San José, Costa Rica, since 1956
Tico Times Fiction

Pedrito


Don Luis lowers himself to the wet curb and pulls at his shoe. He groans – with every tug, pain shoots through his knee, but at last the shoe comes off. He massages his foot through the moist sock.

He rotates the shoe in the air, and there it is: a hole. He pushes a finger through the rubber sole and wiggles it on the other side. The hole isn’t big, maybe the size of a five-colón coin, but he didn’t notice it until now. Fallen rain has seeped through the opening. His foot feels wrinkled and cold.

Puta,” swears Don Luis, followed by a hasty sign of the cross over his reflective yellow vest. These shoes are only a few months old. When he bought them, the fake leather looked shiny and tough. Now the double-knotted laces are frayed and the stitches are unraveling. They look and feel like junk.

Don Luis digs into his cargo pants and pulls out a postcard. The card is an advertisement for some nightclub on Paseo Colón; silhouettes of shapely women dance in front of a violet background, and the text reads, “¡Guapuras!” Don Luis sniffs at this, then stuffs the card into his shoe. It lies flat against the soggy innersole. He tries to jiggle the card, but it sticks fast.

An SUV pulls up. Its heavy tires hiss over the slick pavement. The vehicle slows and its automatic window slides down, an electronic whine.

Don Luis yanks his shoe back on and hobbles toward the SUV. “Good evening!” he calls.

A woman sits in the passenger seat. Long black hair pours around her face, and her eyeliner is as green as a pine tree. The moment she spots Don Luis, she recoils from the window, disappearing from view. Behind her, the driver emerges – a muscular man with a shaved head. His violet silk shirt shimmers.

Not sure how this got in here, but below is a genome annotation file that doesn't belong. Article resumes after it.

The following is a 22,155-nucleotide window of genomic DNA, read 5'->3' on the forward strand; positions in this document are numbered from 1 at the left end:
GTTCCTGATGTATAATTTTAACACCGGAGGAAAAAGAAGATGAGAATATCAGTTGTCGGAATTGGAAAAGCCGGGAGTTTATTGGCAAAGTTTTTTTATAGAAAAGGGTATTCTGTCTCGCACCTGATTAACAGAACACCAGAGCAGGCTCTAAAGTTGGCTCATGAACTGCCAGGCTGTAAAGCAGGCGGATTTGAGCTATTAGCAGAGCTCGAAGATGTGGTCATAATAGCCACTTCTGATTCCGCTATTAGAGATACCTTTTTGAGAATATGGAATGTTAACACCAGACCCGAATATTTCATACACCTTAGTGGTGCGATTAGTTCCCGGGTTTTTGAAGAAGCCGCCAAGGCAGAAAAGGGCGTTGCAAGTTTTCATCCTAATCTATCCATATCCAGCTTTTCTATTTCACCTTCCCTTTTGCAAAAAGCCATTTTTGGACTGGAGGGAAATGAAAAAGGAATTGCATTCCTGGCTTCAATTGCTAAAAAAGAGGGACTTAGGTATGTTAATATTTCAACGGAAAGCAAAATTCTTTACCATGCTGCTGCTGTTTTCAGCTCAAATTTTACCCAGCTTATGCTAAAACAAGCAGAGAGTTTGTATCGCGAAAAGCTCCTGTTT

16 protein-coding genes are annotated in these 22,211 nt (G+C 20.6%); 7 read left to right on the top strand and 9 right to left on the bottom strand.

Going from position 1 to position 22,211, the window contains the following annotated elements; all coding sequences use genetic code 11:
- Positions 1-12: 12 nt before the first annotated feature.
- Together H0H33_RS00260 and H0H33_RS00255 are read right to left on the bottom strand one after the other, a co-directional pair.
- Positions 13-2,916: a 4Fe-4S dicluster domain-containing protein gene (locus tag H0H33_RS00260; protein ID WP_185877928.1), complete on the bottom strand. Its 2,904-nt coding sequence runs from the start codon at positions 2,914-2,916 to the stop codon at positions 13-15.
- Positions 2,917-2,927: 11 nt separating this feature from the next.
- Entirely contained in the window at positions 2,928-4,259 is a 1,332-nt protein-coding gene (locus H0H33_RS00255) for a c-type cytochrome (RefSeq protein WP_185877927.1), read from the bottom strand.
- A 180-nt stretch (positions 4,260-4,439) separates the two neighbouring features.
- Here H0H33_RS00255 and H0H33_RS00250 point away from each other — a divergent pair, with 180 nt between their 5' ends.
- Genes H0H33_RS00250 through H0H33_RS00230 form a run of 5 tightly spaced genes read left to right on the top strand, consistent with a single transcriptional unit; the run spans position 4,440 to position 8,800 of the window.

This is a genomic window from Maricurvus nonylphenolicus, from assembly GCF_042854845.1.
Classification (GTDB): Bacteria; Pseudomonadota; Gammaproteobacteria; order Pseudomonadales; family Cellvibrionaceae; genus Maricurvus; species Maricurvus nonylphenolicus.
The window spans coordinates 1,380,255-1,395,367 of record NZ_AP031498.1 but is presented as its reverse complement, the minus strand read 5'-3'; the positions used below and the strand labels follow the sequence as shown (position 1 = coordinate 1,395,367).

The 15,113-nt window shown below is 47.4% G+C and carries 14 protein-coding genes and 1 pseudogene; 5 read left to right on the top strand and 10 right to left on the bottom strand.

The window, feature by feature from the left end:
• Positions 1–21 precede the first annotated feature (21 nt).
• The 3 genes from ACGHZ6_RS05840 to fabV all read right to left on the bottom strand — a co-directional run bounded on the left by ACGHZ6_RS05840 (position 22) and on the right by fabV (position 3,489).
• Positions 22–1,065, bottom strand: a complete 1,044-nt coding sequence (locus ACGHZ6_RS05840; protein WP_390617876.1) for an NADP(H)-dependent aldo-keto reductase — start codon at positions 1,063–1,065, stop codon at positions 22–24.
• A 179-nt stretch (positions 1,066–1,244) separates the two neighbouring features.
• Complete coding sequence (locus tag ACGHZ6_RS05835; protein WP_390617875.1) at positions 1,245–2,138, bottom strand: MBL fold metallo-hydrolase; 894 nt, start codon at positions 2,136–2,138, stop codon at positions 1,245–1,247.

“Hey,” barks the driver. “How late is this place open?”

“The restaurant?” Don Luis calls back. “One a.m.”

“Not two?”

“No, sir.”

The driver gazes tensely through the windshield. He stews over this answer, tapping his thumbs against the steering wheel. Finally he raises the window. Just before the reflective glass seals him inside, the driver calls out, “Pura vida.

The SUV roars off. Don Luis winces, because he knows what will happen next. He knows that the speed bump in the middle of the parking lot isn’t painted. No driver ever spots it. The SUV accelerates too fast. When the front wheels ram that crease of asphalt, the entire vehicle jumps upward – a violent hiccup. The SUV stops. Exhaust pours into the humid air. Nothing happens for a moment. Then the engine roars again, and the SUV screeches around the corner.